A third reason to run a third party candidate is to hope for a Hail Mary. There is some talk that a third party candidate could cash in on the never Trump and Hillary Haters to create a situation in which there is no winner of the election. In such a situation, the House would pick the president and the Senate would select the vice-president. Since the Republicans control the House and Senate, the result would mostly likely be that the third party Republican would be president.

While this is a longshot, it is not impossible. The likely result of such a power play would be to break apart the Republican party—those who support Trump already loath the establishment and this would probably distill that into hatred. But, looked at pragmatically, the game is about holding power for as long as one can—so the power players would probably be content to take the win on the grounds that the party was probably going to split anyway.

This election could see a truly historic event—the end of the Republican party as it currently exists and perhaps the rise of a new party or parties.

 

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Food Waste

"CLEAN YOUR PLATE...THERE'S NO FOOD TO WA...

“CLEAN YOUR PLATE…THERE’S NO FOOD TO WASTE” – NARA – 516248 (Photo credit: Wikipedia)

Like many Americans my age, I was cajoled by my parents to finish all the food on my plate because people were starving somewhere. When I got a bit older and thought about the matter, I realized that my eating (or not eating) the food on my plate would have no effect on the people starving in some far away part of the world. However, I did internalize two lessons. One was that I should not waste food. The other was that there is always someone starving somewhere.

While food insecurity is a problem in the United States, we Americans waste a great deal of food. It is estimated that about 21% of the food that is harvested and available to be consumed is not consumed. This food includes the unconsumed portions tossed into the trash at restaurants, spoiled tomatoes thrown out by families ($900 million worth), moldy leftovers tossed out when the fridge is cleaned and so on. On average, a family of four wastes about 1,160 pounds of food per year—which is a lot of food.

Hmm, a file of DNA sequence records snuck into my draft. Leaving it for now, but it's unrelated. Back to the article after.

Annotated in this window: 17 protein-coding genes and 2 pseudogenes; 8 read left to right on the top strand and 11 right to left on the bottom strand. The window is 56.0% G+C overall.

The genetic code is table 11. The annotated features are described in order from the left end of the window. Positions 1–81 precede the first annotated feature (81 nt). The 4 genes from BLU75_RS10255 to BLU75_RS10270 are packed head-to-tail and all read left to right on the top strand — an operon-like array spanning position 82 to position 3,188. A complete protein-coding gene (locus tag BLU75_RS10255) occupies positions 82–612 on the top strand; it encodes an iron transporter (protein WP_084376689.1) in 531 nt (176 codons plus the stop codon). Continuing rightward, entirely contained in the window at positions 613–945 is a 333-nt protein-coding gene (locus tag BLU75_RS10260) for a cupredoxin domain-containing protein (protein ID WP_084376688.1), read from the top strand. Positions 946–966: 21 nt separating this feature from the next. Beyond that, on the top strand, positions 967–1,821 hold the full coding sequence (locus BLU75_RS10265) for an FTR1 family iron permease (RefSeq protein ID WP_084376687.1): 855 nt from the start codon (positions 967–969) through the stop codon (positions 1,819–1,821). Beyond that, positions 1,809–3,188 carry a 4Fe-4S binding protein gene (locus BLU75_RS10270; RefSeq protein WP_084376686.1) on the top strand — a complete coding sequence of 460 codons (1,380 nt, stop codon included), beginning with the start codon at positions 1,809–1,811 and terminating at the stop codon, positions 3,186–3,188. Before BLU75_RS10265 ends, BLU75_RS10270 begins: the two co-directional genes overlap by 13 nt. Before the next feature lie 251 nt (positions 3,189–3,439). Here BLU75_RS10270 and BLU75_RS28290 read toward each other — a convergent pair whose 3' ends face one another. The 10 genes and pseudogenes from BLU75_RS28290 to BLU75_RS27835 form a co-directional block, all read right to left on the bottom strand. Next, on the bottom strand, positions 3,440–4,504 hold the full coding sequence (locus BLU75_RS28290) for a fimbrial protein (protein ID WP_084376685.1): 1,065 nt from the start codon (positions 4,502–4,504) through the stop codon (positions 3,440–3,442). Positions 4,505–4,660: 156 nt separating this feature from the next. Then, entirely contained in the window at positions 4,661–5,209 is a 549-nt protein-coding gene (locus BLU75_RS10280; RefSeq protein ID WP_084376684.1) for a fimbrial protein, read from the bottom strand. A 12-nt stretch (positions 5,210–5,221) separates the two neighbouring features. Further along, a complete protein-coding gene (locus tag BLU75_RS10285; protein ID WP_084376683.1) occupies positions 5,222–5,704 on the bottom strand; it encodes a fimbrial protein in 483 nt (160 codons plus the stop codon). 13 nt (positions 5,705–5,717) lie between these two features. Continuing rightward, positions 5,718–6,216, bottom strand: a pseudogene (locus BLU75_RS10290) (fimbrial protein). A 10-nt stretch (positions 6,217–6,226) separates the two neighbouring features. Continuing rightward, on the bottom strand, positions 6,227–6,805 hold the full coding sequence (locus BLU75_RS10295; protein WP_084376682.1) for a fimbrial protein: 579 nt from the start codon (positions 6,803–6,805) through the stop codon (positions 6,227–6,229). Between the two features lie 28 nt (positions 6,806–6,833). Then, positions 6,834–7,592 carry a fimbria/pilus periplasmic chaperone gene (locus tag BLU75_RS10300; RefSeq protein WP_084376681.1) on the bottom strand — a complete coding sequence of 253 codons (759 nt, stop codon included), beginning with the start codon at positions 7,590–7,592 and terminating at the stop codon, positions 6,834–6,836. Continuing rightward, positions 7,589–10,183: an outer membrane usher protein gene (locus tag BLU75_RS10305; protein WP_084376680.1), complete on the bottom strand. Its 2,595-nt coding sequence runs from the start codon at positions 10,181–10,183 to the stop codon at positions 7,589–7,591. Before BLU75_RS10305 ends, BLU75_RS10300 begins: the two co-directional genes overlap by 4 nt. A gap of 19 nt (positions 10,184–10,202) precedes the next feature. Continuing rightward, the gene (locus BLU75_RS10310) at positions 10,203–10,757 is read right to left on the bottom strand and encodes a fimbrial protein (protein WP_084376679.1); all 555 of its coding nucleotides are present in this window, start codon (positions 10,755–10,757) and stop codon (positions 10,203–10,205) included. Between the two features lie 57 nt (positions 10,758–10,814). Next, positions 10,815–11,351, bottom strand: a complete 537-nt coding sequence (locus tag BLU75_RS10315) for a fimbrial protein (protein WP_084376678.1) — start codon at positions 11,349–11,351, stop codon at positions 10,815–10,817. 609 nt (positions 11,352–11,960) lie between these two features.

On the national level, it is estimated that one year of food waste (or loss, if one prefers) uses up 2.5% of the energy consumed in the U.S., about 25% of the fresh water used for agriculture, and about 300 million barrels of oil. The loss, in dollars, is estimated to be $115 billion.

The most obvious moral concern is with the waste. Intuitively, throwing away food and wasting it seems to be wrong—especially (as parents used to say) when people are starving. Of course, as I mentioned above, it is quite reasonable to consider whether or not less waste by Americans would translate into more food for other people.

On the one hand, it might be argued that less wasted food would surely make more food available to those in need. After all, there would be more food.

On the other hand, it seems obvious that less waste would not translate into more food for those who are in need. Going back to my story about cleaning my plate, my eating all the food on my plate would certainly not have helped starving people. After all, the food I eat does not help them. Also, if I did not eat the food, then they would not be harmed—they would not get less food because I threw away my Brussel sprouts.

To use another illustration, suppose that Americans conscientiously only bought the exact number of tomatoes that they would eat and wasted none of them. The most likely response is not that the extra tomatoes would be handed out to the hungry. Rather, farmers would grow less tomatoes and markets would stock less in response to the reduced demand.

For the most part, people go hungry not because Americans are wasting food and thus making it unavailable, but because they cannot afford the food they need. To use a metaphor, it is not that the peasants are starving because the royalty are tossing the food into the trash. It is that the peasants cannot afford the food that is so plentiful that the royalty can toss it away.

It could be countered that less waste would actually influence the affordability of food. Returning to the tomato example, farmers might keep on producing the same volume of tomatoes, but be forced to lower the prices because of lower demand and also to seek new markets.

It can also be countered that as the population of the earth grows, such waste will really matter—that food thrown away by Americans is, in fact, taking food away from people. If food does become increasingly scarce (as some have argued will occur due to changes in climate and population growth), then waste will really matter. This is certainly worth considering.

There is, as mentioned above, the intuition that waste is, well, just wrong. After all, “throwing away” all those resources (energy, water, oil and money) is certainly wasteful. There is, of course, also the obvious practical concern: when people waste food, they are wasting money.

For example, if Sally buys a mega meal and throws half of it in the trash, she would have been better off buying a moderate meal and eating all of it. As another example, Sam is throwing away money if he buys steaks and vegetables, then lets them rot. So, not wasting food would certainly make good economic sense for individuals. It would also make sense for businesses—at least to the degree that they do not profit from the waste.